Côte Bridges Clean Nail Polishes With Effortless California Chic

Los Angeles may be known for flip flops and T-shirts, but it has plenty discerning consumers can appreciate like high-end designer shops lining Melrose Place, the culinary arts of Nancy Silverton, Roy Choi and Suzanne Goin, and hip downtown hotels. Despite those refined offerings, Mary Lennon and Leah Yari found the city lacked in the luxury nontoxic nail salon department, and started Côte in 2014 to remedy the sumptuous and safe mani-pedi deficiency. In its flagship salon in the posh L.A. neighborhood Brentwood, Côte sells more than 100 different vegan and cruelty-free nail polishes, and complements its nail merchandise with a gift shop filled with unique goods such as locally-produced leather postcards and straw hats. The message to Côte customers is clear: buy into an elegant yet effortless lifestyle and pick up a bottle of your favorite nail polish to boot. That message seems to be well-received. Lennon and Yari opened a second location in New York in the fall, and are nowhere near done strengthening the Côte milieu. Beauty Independent spoke with them about Côte’s multipronged retail strategy and the future of clean beauty.

How did you come up with Côte’s retail strategy?

Lennon: At first, it was just an idea. Maybe we’ll do a couple of colors, and we’ll try to clean up the service side. As we dove into the industry, there’s so many unknowns and it’s so unregulated. It’s hard to know who’s clean and who’s not clean because nobody is holding any of these companies accountable. We decided we really need to clean this up, and it needs to start with the product and then move outward to include the environment, the salon space, the breadth of products that follow after the polishes. It really centers on the nail polish.


Is it accurate to state you’re selling a lifestyle and the nail polish is one part of that?

Yari: Yeah, when we started Côte, we wanted to give it that kind of identity as being an easy lifestyle brand that’s wasn’t intimidating, kind of like the beach house in the city. Everything that we carry in the shop is something you could either fit in your beach bag or put in your beach house.

How long did it take to launch?

Lennon: It took us a year-and-a-half to develop the line. We weren’t just developing the product line. We were doing the store at the same time. It wasn’t just trying to create a product with a package and a label. It was creating all of that and trying to design a store and design furniture for the store. We view both of our storefronts as marketing tools, so it’s really an opportunity to get people to experience the brand firsthand from every sensory, which is why we included a candle. We wanted every single sense to be involved in this brand.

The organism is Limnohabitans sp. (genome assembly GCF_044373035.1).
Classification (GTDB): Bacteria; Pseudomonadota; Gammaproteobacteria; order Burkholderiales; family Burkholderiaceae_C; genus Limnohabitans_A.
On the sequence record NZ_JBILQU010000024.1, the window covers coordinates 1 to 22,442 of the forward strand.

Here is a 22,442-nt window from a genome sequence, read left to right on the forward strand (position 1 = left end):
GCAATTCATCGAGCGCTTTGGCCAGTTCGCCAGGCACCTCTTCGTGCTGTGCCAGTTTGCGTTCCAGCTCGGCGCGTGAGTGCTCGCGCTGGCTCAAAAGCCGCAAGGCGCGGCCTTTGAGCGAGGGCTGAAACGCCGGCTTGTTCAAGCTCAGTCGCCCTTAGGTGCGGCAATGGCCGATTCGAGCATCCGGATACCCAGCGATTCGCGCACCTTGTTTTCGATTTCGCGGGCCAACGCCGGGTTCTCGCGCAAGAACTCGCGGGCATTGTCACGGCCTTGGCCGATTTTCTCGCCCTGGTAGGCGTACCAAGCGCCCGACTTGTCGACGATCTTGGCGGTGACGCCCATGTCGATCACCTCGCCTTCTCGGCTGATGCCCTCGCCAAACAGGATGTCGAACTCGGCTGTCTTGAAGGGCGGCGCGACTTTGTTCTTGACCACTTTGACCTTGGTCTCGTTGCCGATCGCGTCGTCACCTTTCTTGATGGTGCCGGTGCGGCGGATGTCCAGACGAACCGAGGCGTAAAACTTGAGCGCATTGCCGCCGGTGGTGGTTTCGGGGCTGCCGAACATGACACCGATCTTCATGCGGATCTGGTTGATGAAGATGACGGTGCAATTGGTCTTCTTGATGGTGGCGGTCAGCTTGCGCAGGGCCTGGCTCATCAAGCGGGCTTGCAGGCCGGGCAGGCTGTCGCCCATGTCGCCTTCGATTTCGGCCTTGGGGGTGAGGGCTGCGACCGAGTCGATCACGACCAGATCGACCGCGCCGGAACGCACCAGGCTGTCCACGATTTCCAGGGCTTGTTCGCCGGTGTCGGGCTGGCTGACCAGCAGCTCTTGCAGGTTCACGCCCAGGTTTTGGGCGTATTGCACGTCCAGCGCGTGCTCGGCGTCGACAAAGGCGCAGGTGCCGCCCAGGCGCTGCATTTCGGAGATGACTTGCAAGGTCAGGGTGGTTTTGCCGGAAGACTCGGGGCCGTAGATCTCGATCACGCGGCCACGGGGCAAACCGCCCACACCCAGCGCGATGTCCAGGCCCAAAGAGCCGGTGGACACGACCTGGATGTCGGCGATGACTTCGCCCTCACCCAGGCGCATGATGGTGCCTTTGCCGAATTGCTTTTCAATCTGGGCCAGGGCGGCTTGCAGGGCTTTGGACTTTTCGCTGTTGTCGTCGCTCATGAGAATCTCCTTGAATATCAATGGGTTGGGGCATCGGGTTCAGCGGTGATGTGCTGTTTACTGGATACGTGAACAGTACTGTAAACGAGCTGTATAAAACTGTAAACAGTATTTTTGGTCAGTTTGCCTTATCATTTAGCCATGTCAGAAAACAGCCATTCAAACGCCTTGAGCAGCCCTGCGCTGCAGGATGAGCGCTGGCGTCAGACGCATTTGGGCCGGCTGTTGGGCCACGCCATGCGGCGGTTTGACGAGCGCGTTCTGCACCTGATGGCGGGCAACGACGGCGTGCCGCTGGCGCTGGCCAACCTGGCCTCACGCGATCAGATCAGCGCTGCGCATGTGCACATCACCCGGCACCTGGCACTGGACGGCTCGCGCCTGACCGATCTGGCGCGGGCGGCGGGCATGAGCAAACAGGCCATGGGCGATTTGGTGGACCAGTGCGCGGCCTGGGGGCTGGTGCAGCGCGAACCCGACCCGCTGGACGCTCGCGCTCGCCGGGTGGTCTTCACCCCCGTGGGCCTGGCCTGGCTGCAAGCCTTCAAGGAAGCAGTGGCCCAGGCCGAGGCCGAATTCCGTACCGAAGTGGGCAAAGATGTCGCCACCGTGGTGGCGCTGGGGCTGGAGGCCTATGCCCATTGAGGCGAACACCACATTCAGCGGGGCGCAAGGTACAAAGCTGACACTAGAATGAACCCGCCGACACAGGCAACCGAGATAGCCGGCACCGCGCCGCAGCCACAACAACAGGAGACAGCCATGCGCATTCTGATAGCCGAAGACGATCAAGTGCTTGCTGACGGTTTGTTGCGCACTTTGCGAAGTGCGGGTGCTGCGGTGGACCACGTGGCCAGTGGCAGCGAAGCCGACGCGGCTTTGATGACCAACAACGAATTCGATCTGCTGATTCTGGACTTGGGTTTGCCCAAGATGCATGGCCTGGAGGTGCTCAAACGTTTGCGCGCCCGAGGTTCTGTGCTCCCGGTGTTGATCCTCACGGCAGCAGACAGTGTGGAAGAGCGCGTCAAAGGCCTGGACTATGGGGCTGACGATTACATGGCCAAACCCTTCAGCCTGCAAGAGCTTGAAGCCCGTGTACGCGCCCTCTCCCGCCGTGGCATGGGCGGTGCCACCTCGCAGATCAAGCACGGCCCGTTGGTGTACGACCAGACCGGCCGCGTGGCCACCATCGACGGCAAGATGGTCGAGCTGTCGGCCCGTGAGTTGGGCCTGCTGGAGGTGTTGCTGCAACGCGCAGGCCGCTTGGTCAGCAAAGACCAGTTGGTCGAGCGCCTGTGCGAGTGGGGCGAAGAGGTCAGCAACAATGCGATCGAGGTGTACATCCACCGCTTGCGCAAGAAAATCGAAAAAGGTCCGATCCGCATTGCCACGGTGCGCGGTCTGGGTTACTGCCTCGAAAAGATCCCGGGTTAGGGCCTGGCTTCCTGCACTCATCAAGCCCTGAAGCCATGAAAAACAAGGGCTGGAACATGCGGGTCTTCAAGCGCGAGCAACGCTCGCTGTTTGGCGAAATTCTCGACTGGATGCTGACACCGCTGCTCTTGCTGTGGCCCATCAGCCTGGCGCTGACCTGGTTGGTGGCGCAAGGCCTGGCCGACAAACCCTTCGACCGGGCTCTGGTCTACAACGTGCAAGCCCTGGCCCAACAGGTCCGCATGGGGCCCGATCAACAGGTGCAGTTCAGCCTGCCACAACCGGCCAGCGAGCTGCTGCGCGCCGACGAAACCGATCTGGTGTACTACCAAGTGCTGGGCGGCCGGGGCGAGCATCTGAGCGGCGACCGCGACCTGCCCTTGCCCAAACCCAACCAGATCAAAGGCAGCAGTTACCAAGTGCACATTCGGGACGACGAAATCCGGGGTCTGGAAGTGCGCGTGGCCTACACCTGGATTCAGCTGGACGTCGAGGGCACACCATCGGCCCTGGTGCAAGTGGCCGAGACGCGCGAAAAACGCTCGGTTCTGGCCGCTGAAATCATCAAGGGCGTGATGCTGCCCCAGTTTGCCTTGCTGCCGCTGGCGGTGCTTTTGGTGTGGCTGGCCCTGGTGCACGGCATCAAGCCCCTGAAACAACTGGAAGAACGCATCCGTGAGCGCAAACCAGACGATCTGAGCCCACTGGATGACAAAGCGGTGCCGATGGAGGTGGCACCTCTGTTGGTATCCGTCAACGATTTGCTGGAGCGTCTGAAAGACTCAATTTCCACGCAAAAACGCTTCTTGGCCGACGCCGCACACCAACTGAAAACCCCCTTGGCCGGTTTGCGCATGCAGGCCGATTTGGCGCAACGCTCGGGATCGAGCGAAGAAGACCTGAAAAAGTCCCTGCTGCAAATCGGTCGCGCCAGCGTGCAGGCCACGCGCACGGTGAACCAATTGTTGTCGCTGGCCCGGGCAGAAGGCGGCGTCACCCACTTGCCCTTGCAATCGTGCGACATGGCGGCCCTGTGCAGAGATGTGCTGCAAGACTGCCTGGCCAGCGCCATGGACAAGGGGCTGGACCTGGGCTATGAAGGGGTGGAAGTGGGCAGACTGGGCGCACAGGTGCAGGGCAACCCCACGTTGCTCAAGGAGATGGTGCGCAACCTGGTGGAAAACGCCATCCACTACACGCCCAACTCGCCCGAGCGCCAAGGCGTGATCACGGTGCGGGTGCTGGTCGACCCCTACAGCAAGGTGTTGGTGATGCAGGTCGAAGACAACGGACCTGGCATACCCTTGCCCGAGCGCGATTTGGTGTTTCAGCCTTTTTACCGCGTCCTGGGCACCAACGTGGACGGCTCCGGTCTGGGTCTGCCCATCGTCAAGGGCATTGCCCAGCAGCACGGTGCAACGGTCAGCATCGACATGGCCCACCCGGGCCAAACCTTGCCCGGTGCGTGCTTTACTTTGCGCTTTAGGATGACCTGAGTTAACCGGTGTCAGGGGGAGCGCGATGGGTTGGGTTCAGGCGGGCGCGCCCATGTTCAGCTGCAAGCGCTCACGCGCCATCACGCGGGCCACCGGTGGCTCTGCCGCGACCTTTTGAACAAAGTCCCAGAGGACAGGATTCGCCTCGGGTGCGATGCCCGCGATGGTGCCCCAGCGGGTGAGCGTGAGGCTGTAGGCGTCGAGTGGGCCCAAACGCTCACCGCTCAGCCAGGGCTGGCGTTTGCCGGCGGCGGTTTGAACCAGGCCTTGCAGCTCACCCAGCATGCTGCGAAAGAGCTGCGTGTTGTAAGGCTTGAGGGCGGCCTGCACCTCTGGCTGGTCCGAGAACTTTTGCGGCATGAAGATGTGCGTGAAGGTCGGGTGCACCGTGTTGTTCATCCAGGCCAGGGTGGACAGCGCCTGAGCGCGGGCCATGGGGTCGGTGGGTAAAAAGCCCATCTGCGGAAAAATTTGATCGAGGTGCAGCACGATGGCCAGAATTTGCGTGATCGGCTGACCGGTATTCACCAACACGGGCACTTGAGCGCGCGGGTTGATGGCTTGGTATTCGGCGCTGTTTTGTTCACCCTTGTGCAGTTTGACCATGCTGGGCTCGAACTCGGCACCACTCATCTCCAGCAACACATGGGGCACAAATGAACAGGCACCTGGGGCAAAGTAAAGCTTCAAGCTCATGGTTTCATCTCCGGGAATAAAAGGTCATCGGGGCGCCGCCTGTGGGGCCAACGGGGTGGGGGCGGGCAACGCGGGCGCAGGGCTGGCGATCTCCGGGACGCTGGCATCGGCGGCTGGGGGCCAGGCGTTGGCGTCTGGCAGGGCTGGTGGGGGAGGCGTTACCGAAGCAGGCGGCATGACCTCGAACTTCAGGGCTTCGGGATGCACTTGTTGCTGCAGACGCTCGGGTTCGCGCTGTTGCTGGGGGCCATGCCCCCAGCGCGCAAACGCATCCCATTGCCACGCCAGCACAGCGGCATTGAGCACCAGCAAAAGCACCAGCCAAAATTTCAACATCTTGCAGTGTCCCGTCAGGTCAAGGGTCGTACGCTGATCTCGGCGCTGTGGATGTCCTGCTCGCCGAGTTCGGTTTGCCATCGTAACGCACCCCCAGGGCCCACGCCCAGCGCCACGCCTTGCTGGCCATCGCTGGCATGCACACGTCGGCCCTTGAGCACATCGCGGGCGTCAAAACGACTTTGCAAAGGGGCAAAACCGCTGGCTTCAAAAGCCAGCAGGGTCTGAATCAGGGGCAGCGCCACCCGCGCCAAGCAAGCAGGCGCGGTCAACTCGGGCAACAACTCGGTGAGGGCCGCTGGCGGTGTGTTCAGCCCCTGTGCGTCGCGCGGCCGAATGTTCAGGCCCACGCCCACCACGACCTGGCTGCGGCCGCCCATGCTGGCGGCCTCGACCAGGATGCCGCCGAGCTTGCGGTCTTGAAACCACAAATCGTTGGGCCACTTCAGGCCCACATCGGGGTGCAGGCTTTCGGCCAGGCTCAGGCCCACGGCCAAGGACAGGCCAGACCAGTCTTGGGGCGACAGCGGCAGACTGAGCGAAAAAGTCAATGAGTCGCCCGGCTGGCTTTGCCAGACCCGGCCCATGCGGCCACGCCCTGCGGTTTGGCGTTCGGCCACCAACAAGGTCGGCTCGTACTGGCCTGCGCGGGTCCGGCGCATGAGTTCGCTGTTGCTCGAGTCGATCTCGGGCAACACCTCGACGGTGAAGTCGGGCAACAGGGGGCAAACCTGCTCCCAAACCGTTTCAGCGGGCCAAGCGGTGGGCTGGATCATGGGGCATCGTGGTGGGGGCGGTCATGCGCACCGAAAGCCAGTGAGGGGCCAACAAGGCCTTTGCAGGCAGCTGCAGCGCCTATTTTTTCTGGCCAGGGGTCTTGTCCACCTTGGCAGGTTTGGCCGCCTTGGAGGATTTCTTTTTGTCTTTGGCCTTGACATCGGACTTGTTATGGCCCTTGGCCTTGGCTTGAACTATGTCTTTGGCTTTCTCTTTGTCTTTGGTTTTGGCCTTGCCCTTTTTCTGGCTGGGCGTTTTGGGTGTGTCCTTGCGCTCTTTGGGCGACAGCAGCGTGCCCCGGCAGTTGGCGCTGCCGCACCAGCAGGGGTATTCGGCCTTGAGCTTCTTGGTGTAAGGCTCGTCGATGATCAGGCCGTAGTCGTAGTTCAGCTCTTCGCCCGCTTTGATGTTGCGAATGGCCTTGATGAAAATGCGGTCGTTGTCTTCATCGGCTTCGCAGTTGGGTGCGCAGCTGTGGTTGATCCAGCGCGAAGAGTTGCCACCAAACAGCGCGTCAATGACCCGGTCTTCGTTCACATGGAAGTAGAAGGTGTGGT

Can you tell me a bit about fundraising?

Lennon: We’re privately funded. I didn’t come from a very specific business background. This was a massive learning curve for me. We sat down and we put this together by ourselves. We looked at other business plans in the beauty space and created the entire portfolio ourselves, and then went to our husbands and presented. They were the ones who were encouraging us from the beginning to make this happen. We were big talkers, “Wouldn’t this be great if someone did this?” and “I’d change this.” Finally, they just both said, “Let’s put our money where your mouths are. You’re talking such a big game, let’s finally do something about this. It seems like you have a great idea here.” We were able to get a $2 million commitment from the beginning to get the R&D up and running, and the real estate and employees secured.

What is the e-commerce strategy? Do you personally manage the site or do you outsource that management?

Lennon: We handle everything online ourselves. Our focus and our online strategy is to point the spotlight on our products and that’s the way the site is designed. We have some other retail offerings on the site, but that’s not really our focus. We want to drive the traffic to the site for our products specifically. The retail items tend to be specific to the two stores, and they tend to be purchased with those specific markets in mind.

Yari: We keep learning. We did orders from middle America. People on the coasts will buy three to five polishes online. People in Middle of America will buy 10 or 15 at once. It’s interesting to watch that growth and to see the difference in the consumer markets between the coasts, which we thought were our target markets, but now we see [sales] across the country.


How much business are your retail areas responsible for?

Lennon: Retail sales represent about 50% of our in-store revenue.

What has Côte’s growth been like? Is it profitable?

Lennon: The online growth is what we’ve been really amazed with. It’s growing at almost 20% per year. For the Los Angeles store, we’ve been profitable for about two years. On the corporate side, we need to look at the online sales and the distribution. I’m hopeful we can be profitable in the next 12 months.